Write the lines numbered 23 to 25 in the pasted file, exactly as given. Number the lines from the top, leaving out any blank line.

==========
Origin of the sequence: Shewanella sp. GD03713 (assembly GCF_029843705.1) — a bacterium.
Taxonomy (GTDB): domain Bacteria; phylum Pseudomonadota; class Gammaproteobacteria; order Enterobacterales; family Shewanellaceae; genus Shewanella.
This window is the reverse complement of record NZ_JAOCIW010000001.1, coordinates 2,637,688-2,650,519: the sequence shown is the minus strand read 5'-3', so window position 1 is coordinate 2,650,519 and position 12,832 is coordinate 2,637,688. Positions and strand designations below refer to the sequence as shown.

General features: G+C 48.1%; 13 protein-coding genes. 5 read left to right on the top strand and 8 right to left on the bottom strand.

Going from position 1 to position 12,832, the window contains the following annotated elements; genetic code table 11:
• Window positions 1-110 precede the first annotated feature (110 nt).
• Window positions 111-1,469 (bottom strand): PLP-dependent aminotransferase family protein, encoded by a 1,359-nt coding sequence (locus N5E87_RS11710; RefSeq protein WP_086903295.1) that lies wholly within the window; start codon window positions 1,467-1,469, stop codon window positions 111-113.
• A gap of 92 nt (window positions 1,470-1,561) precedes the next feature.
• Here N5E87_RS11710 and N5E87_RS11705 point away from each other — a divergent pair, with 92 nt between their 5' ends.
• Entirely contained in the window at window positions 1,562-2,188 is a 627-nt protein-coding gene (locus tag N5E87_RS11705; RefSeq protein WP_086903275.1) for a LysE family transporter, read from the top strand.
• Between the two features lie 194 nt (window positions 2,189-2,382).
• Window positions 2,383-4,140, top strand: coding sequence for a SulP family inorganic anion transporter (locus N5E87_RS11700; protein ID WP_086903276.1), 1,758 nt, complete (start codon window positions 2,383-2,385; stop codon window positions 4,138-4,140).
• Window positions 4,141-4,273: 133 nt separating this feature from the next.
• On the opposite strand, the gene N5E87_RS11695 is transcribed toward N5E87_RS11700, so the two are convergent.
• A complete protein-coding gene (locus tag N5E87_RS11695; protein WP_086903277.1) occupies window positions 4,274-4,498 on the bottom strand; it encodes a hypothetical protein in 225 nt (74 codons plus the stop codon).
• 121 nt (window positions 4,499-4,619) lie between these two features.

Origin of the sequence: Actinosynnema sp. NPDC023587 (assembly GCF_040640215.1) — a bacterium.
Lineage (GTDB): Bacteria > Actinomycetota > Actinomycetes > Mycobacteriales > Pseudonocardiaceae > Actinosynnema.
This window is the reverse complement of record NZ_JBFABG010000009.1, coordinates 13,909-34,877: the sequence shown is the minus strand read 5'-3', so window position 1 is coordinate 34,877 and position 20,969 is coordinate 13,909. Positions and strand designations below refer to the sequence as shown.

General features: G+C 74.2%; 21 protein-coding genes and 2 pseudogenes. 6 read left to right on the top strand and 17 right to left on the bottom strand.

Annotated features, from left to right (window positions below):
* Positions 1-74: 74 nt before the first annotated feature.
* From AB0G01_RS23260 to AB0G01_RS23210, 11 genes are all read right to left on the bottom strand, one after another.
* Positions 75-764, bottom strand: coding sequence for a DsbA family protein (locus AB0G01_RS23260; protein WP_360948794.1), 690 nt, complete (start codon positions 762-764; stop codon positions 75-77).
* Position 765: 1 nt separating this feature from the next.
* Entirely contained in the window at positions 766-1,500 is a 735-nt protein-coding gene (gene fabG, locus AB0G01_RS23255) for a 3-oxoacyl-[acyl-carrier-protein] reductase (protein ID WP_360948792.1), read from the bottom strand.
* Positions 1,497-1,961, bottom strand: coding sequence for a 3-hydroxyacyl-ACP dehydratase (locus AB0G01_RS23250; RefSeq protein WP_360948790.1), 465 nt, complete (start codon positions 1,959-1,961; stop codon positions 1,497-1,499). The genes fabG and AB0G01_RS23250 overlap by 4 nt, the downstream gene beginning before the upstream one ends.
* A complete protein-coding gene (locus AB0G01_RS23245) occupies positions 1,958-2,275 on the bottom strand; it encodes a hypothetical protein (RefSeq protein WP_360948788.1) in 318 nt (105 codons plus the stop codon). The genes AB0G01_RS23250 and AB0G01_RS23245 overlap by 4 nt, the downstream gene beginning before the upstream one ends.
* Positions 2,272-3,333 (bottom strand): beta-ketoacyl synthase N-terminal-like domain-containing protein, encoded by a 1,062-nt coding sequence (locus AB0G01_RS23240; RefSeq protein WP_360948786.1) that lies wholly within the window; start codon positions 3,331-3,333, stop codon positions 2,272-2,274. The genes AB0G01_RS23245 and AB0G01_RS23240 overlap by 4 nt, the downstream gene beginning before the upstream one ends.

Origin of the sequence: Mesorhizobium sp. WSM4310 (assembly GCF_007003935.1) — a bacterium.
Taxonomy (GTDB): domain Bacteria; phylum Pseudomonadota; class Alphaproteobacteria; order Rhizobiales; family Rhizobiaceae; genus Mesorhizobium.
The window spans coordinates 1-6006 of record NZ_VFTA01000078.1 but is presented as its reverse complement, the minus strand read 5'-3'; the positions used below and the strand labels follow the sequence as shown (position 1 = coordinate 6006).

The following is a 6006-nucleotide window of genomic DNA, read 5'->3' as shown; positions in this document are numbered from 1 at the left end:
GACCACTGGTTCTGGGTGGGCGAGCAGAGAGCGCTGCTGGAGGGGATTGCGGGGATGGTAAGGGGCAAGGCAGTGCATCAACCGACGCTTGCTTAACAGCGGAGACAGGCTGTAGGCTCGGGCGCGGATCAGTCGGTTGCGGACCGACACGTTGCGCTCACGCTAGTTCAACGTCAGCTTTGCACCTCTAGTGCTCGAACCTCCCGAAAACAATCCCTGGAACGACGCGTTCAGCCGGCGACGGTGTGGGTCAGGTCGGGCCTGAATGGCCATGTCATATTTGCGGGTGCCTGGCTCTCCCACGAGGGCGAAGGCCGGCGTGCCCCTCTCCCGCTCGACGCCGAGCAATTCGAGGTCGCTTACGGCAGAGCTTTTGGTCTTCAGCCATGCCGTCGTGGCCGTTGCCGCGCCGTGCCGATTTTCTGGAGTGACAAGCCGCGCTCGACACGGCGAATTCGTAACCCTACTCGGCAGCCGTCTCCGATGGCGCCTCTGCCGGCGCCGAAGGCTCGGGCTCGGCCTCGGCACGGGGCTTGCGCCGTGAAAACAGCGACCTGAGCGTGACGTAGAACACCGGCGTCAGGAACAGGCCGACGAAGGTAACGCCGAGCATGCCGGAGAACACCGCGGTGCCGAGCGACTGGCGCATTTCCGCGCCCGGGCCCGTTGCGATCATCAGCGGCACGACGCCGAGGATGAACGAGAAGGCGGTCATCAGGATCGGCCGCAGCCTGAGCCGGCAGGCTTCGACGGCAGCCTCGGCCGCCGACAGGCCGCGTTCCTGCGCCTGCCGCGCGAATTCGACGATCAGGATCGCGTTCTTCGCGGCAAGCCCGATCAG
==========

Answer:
* From AB0G01_RS23260 to AB0G01_RS23210, 11 genes are all read right to left on the bottom strand, one after another.
* Positions 75-764, bottom strand: coding sequence for a DsbA family protein (locus AB0G01_RS23260; protein WP_360948794.1), 690 nt, complete (start codon positions 762-764; stop codon positions 75-77).
* Position 765: 1 nt separating this feature from the next.